Johann Gottlieb Fichte: Addresses to the German Nation

(1808)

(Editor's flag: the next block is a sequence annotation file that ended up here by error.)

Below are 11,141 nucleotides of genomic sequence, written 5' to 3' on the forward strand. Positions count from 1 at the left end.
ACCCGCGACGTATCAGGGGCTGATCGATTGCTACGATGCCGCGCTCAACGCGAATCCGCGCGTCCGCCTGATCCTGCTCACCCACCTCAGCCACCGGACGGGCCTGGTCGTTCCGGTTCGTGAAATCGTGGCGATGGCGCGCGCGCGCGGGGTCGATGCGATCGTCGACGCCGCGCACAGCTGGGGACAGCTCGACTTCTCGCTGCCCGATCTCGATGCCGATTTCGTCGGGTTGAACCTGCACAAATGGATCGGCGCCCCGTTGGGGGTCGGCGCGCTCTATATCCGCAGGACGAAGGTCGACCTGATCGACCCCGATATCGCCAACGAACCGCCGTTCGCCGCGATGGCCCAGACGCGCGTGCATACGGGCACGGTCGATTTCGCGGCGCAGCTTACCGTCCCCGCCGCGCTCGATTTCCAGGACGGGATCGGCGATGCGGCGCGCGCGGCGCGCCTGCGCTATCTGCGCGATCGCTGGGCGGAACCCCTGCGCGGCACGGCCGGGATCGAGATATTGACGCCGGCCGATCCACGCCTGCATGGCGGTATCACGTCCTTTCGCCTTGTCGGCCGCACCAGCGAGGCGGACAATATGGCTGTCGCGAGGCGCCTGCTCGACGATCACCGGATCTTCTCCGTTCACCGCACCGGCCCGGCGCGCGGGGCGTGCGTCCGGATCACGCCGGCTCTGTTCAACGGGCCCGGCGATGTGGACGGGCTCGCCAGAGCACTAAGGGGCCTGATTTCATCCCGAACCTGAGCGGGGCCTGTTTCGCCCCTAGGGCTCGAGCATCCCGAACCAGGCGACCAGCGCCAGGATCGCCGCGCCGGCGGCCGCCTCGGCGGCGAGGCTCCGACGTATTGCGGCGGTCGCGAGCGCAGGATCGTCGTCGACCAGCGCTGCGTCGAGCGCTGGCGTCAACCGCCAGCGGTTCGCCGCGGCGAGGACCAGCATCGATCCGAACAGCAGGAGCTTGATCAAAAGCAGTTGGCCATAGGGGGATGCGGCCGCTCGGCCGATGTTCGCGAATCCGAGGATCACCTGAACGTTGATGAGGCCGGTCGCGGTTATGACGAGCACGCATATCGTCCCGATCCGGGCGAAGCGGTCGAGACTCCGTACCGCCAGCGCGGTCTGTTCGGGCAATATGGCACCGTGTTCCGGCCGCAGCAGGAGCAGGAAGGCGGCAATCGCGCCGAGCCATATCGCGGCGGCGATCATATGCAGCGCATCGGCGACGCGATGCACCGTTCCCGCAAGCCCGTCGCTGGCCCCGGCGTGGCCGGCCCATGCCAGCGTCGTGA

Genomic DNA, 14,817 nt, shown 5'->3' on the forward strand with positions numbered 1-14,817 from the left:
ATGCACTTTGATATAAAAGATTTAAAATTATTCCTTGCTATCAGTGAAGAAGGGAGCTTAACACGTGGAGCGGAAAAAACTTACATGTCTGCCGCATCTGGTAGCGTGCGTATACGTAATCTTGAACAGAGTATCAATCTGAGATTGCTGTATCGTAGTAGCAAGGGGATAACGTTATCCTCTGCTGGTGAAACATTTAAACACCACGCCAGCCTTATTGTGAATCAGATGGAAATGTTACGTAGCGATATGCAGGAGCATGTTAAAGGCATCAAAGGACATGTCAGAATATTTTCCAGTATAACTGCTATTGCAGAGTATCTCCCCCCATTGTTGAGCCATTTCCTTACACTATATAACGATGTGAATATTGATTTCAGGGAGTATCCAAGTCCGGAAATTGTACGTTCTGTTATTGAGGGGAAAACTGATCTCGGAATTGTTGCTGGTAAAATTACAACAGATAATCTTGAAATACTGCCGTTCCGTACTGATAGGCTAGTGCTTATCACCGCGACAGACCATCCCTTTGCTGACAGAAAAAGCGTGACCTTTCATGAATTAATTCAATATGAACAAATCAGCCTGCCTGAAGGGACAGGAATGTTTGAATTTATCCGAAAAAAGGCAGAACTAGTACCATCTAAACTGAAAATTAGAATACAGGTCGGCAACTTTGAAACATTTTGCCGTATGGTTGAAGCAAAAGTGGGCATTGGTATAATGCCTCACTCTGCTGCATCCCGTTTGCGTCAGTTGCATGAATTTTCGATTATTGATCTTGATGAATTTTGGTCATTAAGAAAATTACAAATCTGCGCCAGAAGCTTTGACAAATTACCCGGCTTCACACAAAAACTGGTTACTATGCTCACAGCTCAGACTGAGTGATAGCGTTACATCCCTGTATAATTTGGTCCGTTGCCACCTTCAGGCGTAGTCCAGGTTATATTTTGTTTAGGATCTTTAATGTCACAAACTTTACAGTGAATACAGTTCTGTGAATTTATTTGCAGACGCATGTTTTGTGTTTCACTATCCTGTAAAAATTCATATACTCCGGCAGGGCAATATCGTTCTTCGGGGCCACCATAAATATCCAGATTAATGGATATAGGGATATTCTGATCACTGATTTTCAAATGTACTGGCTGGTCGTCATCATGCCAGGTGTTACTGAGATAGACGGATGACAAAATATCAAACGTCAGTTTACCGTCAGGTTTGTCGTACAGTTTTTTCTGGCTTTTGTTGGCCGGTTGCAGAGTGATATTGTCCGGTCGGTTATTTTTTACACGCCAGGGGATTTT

Johann Gottlieb Fichte (1762–1814), a transcendental philosopher in the tradition of Immanuel Kant, was one of the philosophical founders of German nationalism. His Addresses to the German Nation (of which the “Thirteenth Address” is excerpted here) was originally a series of lectures delivered in Berlin in the winter of 1807–1808. Fichte wrote them when German political and military fortunes were at a very low ebb, after the forces of the German states had been defeated by the French under Napoléon Bonaparte, who had annexed some German territories, subjugated others, and installed puppet regimes throughout Germany. The Holy Roman Empire, the political expression of German unity, had been abolished in 1806, and Berlin itself, the capital of the most powerful North German state, Prussia, was under French occupation. In this context Fichte explained the causes of the disaster and pointed a path to recovery.